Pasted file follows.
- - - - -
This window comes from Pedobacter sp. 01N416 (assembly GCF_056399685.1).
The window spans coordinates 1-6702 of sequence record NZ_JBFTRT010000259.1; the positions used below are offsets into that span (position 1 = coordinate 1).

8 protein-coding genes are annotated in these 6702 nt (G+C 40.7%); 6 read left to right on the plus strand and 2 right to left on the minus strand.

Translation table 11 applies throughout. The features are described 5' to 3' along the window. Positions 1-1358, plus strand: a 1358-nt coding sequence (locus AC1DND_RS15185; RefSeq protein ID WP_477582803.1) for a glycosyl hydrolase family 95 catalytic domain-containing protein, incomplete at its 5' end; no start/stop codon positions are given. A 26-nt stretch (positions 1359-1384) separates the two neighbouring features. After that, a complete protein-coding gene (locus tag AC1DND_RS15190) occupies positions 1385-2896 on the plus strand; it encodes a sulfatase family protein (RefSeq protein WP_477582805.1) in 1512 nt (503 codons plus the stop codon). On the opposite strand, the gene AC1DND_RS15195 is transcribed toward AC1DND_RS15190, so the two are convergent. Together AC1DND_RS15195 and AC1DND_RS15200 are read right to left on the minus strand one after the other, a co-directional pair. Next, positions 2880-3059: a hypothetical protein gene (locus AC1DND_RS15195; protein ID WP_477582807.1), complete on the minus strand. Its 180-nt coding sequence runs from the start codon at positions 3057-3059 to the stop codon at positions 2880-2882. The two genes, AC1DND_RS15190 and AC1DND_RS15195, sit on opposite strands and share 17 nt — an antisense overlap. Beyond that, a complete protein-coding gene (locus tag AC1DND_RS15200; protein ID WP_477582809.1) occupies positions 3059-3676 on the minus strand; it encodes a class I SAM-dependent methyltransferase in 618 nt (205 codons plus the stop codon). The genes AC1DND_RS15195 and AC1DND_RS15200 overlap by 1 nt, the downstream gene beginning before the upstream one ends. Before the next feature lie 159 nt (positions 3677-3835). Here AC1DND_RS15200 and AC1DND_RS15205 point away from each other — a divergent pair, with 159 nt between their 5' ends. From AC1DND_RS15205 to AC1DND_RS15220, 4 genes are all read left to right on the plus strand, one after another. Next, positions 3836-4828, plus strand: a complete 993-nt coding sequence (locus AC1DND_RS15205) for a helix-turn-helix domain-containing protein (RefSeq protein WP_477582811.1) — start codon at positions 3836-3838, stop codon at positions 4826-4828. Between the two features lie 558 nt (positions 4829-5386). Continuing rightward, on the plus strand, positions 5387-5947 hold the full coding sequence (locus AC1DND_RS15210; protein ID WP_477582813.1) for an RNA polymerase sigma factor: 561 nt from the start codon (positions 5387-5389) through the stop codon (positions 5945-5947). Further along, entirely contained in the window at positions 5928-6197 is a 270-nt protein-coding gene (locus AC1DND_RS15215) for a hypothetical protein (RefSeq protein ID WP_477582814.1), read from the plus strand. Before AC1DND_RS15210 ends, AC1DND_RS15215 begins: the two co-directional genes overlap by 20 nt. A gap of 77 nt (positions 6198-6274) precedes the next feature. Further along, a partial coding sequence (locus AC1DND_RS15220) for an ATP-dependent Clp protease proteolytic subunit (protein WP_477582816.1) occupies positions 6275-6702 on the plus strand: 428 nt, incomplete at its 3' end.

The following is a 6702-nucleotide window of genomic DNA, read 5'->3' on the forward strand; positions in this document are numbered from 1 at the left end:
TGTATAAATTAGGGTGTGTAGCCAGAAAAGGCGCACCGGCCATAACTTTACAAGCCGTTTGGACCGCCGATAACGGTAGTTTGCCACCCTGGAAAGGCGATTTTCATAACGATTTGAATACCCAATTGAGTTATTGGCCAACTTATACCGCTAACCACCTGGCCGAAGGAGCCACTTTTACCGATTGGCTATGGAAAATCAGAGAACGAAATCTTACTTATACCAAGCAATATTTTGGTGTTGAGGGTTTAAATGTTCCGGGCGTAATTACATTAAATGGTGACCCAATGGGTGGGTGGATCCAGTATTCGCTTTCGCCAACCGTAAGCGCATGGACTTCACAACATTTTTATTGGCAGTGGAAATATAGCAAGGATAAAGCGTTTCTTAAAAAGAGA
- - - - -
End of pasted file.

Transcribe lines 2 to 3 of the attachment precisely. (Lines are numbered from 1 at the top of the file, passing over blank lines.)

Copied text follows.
The window spans coordinates 1-6702 of sequence record NZ_JBFTRT010000259.1; the positions used below are offsets into that span (position 1 = coordinate 1).

8 protein-coding genes are annotated in these 6702 nt (G+C 40.7%); 6 read left to right on the plus strand and 2 right to left on the minus strand.